The vast majority (around 95%) of Waste from Electrical and Electronic Equipment (WEEE or e-waste) in India is managed informally. Poor working conditions and crude techniques for dismantling and recycling within the informal sector have an adverse effect on the environment and the physical well-being of thousands of people. One approach to preventing more harmful effects from occurring is to integrate actors from the informal economy into formal e-waste value chains (e.g. by linking informal collectors to authorised recyclers). Through recent years, a number of initiatives have tried to achieve exactly this, yet with mixed success.
What are the drivers and barriers to leveraging such formal-informal partnerships? In this study, adelphi and its project partners looked into a number of prominent case studies, which are (or were) positioned at the nexus of the formal and informal sector, in order to identify the determining factors for a successful cooperation between the two sectors.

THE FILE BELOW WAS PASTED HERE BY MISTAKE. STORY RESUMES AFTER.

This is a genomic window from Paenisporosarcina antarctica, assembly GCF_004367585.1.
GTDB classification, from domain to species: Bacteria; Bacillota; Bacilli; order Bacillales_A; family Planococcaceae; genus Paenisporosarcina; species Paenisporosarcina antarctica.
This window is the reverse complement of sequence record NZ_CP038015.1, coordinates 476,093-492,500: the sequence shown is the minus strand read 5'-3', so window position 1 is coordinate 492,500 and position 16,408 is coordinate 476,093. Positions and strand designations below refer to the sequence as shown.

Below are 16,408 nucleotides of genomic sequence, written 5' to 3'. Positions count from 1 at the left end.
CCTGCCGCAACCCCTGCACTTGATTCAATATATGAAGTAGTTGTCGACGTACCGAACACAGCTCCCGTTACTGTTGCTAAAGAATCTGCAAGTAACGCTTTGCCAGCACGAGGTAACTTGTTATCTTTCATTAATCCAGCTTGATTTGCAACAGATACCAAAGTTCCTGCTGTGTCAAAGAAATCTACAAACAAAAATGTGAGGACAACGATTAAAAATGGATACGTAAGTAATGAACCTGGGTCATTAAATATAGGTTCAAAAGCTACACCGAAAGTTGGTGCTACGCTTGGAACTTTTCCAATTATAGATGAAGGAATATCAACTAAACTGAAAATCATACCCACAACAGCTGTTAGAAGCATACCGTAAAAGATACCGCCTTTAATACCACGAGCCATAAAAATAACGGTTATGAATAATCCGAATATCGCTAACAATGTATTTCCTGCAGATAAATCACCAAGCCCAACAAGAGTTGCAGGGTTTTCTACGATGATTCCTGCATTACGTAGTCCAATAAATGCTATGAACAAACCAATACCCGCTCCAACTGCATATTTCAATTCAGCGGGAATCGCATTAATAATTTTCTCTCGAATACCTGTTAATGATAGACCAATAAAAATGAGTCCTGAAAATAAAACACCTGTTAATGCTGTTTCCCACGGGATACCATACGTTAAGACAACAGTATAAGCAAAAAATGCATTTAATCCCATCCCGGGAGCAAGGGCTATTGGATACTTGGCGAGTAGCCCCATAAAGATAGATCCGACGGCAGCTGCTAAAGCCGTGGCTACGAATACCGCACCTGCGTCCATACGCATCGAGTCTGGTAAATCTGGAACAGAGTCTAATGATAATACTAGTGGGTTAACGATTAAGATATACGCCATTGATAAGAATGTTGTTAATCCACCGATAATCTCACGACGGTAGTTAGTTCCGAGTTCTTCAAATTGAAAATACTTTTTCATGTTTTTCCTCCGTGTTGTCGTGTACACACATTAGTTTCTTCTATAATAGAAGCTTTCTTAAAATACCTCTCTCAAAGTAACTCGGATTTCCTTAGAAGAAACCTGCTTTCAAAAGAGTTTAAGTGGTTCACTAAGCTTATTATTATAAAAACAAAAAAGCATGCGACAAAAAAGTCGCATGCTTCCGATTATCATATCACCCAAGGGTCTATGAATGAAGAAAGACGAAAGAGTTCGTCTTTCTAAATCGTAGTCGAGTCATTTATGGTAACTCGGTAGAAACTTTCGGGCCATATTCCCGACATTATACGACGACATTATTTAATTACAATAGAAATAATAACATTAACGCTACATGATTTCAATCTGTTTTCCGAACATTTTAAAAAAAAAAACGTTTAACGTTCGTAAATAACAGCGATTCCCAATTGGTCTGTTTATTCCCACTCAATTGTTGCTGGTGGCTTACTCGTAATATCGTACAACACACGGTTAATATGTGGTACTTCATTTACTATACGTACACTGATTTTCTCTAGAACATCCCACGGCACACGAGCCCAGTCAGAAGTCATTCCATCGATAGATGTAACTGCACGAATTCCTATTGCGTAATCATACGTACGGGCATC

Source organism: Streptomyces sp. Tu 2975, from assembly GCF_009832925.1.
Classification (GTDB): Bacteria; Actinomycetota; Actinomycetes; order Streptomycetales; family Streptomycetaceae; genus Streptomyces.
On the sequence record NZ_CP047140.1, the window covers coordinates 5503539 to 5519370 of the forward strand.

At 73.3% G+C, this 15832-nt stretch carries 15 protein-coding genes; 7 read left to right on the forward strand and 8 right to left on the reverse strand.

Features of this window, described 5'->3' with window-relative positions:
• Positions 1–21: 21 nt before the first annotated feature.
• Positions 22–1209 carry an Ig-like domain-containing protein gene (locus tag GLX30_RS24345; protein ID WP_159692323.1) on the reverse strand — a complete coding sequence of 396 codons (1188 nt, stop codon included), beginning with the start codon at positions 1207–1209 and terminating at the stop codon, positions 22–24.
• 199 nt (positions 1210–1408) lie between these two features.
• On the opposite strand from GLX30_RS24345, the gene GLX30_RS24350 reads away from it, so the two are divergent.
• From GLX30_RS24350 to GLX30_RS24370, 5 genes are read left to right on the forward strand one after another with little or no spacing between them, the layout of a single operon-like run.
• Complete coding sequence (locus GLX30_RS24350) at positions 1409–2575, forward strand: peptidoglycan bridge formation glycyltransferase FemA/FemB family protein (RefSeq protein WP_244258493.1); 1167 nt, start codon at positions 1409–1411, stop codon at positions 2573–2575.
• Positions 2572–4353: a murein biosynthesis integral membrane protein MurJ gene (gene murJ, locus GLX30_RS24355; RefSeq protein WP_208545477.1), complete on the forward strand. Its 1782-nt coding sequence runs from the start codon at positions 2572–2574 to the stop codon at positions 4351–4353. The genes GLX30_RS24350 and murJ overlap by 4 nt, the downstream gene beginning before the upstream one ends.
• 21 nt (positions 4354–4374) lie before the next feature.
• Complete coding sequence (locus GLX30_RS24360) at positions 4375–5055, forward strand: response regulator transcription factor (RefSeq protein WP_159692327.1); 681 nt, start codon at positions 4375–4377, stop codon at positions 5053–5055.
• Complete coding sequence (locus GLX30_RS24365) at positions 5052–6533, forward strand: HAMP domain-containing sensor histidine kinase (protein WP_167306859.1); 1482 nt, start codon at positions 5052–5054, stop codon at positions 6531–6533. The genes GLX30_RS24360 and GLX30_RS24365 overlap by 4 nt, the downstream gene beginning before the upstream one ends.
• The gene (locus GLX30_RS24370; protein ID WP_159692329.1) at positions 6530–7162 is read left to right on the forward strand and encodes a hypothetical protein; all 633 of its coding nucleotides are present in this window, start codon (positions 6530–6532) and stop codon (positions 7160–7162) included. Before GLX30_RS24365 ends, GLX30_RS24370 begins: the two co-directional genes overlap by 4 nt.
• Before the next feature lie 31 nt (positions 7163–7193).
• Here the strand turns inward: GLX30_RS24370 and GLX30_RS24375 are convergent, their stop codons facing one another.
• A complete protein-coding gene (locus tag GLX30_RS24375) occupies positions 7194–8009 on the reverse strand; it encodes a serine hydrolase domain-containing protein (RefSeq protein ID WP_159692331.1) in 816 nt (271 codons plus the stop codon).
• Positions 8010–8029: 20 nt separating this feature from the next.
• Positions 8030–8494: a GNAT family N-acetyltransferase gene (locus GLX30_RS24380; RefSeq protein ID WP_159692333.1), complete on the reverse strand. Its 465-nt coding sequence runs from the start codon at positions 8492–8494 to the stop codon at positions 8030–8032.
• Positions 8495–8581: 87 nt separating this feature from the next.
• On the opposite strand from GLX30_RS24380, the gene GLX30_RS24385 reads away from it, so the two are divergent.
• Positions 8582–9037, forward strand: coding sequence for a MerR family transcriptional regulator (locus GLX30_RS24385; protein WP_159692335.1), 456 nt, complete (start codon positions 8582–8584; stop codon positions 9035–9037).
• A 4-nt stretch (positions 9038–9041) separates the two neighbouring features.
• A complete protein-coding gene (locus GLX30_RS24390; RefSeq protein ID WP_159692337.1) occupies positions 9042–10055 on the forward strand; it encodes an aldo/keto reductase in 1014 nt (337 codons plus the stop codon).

The authors of “Building the Link” conducted numerous in-depth interviews with representatives from initiatives that carry out collection, dismantling and/or recycling of WEEE in close cooperation with stakeholders from the informal economy. Based on these interviews, the expert team has developed suggestions for the design of partnerships and provides recommendations for their longevity, replication and scale-up. The findings of the analysis aim to deliver valuable insights for the effective implementation of the recently passed E-Waste Management Rules, 2016 in India.
The study was commissioned by the GIZ advisory project on Sustainable Solid Waste Management and Circular Economy on behalf of the Federal Ministry for Economic Cooperation and Development (BMZ). More information about the sector project on Sustainable Solid Waste Management and Circular Economy can be accessed via GIZ’s website.